The government response to climate change is far, far behind the needs of the day. The number of weather-related disasters per year is rising and the cost of each disaster is also escalating. Even if your house or car was not directly affected this past year, the growth in the costs of repair and replacement is causing your insurance rates to rise, and your taxes as well. Yet, the year 2023 has demonstrated we can take back both the narrative and the power to compel a better government response.

New York State has demonstrated that the fossil fuel industry push to defeat climate legislation and regulation can be stopped. Citizen action is as powerful or even more powerful than the paid lobbyists and campaign donations when such actions are applied. We have pressured legislators to vote for bills and mandates to address the changing climate, and many responded. We have thwarted attempts to remove the regulatory guardrails at city, county, and state levels of government. Our lobby visits, protests, and rallies worked.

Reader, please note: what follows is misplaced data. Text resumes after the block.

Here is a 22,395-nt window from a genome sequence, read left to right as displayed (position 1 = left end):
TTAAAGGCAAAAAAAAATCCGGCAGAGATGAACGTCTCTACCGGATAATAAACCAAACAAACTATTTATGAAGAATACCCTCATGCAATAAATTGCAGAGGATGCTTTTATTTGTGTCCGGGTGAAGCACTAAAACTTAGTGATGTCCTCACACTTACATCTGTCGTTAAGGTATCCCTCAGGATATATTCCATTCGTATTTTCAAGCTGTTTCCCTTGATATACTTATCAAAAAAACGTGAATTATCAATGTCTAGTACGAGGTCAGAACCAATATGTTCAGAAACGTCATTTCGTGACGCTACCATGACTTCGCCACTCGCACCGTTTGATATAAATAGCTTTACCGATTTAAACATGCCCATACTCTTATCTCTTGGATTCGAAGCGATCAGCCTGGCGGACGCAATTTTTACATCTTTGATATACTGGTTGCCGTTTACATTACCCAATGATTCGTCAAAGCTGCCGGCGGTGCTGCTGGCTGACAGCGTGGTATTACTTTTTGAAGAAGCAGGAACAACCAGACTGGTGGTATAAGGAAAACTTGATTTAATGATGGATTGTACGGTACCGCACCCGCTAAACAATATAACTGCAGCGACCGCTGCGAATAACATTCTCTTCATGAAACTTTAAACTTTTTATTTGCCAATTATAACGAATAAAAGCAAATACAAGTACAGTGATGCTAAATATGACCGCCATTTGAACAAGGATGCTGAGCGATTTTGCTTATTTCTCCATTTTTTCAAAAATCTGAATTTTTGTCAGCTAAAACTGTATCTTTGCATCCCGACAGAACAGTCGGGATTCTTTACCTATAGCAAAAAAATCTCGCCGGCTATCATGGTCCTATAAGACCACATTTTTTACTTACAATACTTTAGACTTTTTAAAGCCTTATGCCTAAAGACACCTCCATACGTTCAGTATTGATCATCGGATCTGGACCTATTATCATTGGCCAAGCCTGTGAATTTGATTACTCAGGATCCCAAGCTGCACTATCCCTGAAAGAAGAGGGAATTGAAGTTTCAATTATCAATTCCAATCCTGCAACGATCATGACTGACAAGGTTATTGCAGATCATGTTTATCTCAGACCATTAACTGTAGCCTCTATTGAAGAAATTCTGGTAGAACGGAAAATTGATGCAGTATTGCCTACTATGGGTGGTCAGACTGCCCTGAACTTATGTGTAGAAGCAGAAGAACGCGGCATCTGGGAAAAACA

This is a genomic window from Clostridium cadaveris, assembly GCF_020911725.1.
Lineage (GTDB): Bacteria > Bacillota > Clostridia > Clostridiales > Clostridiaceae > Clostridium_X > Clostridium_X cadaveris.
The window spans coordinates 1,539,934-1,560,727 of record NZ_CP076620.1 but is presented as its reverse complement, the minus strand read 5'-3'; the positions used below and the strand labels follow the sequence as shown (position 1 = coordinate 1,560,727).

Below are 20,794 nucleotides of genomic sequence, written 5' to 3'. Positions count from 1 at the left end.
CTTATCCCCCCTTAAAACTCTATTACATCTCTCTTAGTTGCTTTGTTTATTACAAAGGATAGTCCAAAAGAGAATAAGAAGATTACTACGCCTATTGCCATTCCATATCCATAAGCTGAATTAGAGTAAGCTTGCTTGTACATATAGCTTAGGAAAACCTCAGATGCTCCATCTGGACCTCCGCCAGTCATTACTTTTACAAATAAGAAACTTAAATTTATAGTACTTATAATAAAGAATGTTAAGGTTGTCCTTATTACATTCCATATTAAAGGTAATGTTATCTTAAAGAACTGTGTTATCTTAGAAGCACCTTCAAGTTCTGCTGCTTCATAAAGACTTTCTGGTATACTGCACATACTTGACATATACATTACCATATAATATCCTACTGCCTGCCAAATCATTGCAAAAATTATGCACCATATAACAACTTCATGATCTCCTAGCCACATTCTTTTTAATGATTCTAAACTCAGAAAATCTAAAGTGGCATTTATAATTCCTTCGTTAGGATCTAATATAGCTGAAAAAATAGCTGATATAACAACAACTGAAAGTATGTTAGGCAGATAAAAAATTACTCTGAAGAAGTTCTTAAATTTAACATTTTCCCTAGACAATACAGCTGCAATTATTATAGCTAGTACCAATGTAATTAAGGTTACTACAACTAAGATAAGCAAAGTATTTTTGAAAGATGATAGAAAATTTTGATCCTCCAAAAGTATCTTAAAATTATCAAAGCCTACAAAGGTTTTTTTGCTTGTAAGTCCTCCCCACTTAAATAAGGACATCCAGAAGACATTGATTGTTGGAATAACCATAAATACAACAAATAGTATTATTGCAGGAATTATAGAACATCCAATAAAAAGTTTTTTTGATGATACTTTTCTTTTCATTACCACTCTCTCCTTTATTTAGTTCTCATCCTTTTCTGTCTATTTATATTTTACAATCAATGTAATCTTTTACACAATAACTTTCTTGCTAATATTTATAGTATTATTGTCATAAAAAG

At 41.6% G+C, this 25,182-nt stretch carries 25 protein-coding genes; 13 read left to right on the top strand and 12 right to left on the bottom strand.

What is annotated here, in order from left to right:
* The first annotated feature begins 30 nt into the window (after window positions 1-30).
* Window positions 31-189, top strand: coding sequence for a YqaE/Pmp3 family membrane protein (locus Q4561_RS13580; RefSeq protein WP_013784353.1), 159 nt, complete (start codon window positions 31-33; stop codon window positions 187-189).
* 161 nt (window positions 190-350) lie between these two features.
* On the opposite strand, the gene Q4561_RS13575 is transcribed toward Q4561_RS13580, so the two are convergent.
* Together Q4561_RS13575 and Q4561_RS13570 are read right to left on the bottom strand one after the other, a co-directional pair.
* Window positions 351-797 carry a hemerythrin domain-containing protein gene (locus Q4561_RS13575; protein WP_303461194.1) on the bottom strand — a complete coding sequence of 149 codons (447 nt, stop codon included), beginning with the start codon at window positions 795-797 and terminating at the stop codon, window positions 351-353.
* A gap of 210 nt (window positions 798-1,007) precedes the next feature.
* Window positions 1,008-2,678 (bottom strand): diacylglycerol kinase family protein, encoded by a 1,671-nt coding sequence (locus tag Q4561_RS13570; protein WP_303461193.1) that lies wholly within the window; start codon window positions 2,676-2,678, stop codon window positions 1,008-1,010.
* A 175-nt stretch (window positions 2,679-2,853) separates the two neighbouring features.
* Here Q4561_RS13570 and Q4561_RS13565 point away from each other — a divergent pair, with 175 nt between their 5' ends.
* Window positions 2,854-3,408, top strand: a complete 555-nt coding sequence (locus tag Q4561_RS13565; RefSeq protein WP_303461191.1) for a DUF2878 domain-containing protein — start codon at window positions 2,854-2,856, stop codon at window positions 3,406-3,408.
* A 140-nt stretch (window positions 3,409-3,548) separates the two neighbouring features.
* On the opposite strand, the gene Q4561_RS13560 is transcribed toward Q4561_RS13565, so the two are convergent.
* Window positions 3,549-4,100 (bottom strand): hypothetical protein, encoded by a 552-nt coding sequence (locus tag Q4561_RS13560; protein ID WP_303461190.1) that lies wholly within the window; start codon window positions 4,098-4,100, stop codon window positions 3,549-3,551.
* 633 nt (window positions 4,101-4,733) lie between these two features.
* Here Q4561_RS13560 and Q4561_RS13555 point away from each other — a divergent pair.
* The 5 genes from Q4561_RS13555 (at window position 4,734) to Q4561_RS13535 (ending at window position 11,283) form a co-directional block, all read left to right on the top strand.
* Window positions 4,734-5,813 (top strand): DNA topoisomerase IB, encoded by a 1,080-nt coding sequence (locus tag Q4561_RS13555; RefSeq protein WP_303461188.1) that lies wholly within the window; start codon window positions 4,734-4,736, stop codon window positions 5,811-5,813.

Climate change is relentless, and it is speeding up; losing my car in a freak storm is ample proof. We are making a difference and defeating the greed of the old energy economy as the weather alarms clamor louder. Let us finish the task we set out to do, to save the Creation from the ravages of greed and unrelenting development.

Now we are confident: the goal is obtainable.

Bomb Scare

My congregation was one of 175 synagogues that received a bomb threat this past weekend. No bomb was found and we’re fine. First, I would ask you to check in with affiliating synagogues in your area; let them know you care. Second, all of this spreading Jew hatred is expensive and is being funded by someone(s), dark money akin to what we face as climate activists. The louder you protest and the harder you fight for climate change legislation at every level of government, the more you push back against these same authoritarian thrusts that seek to divide the nation. Your work to save the creation by organizing has more goodly consequences than you may realize. From fear, to faith, to fighting for justice!

Virtual Lobby Visits

The New York State budget was released late last night and now we know what we need to ask our legislators next week. Join NYIPL and the NY Renews coalition for our post-budget Lobby asks. You do not need to speak; we do need you to show up. Every visit already has a lobby lead assigned to guide the group.